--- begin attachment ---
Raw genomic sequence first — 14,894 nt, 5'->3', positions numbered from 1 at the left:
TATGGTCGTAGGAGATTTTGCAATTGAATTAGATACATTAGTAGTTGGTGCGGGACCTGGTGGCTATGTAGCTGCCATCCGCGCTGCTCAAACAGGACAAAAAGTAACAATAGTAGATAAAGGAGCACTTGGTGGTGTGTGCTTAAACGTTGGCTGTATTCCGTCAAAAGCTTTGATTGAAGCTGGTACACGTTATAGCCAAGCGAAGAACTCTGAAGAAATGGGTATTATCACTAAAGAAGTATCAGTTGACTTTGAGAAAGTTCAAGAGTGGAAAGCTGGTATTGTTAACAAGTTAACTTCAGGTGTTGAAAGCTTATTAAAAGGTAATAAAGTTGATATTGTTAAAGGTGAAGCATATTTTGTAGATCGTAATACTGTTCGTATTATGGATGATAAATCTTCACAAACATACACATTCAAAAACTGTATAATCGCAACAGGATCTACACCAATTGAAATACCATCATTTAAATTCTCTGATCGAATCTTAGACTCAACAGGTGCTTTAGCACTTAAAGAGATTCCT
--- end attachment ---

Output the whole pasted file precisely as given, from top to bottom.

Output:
Raw genomic sequence first — 14,894 nt, 5'->3', positions numbered from 1 at the left:
TATGGTCGTAGGAGATTTTGCAATTGAATTAGATACATTAGTAGTTGGTGCGGGACCTGGTGGCTATGTAGCTGCCATCCGCGCTGCTCAAACAGGACAAAAAGTAACAATAGTAGATAAAGGAGCACTTGGTGGTGTGTGCTTAAACGTTGGCTGTATTCCGTCAAAAGCTTTGATTGAAGCTGGTACACGTTATAGCCAAGCGAAGAACTCTGAAGAAATGGGTATTATCACTAAAGAAGTATCAGTTGACTTTGAGAAAGTTCAAGAGTGGAAAGCTGGTATTGTTAACAAGTTAACTTCAGGTGTTGAAAGCTTATTAAAAGGTAATAAAGTTGATATTGTTAAAGGTGAAGCATATTTTGTAGATCGTAATACTGTTCGTATTATGGATGATAAATCTTCACAAACATACACATTCAAAAACTGTATAATCGCAACAGGATCTACACCAATTGAAATACCATCATTTAAATTCTCTGATCGAATCTTAGACTCAACAGGTGCTTTAGCACTTAAAGAGATTCCT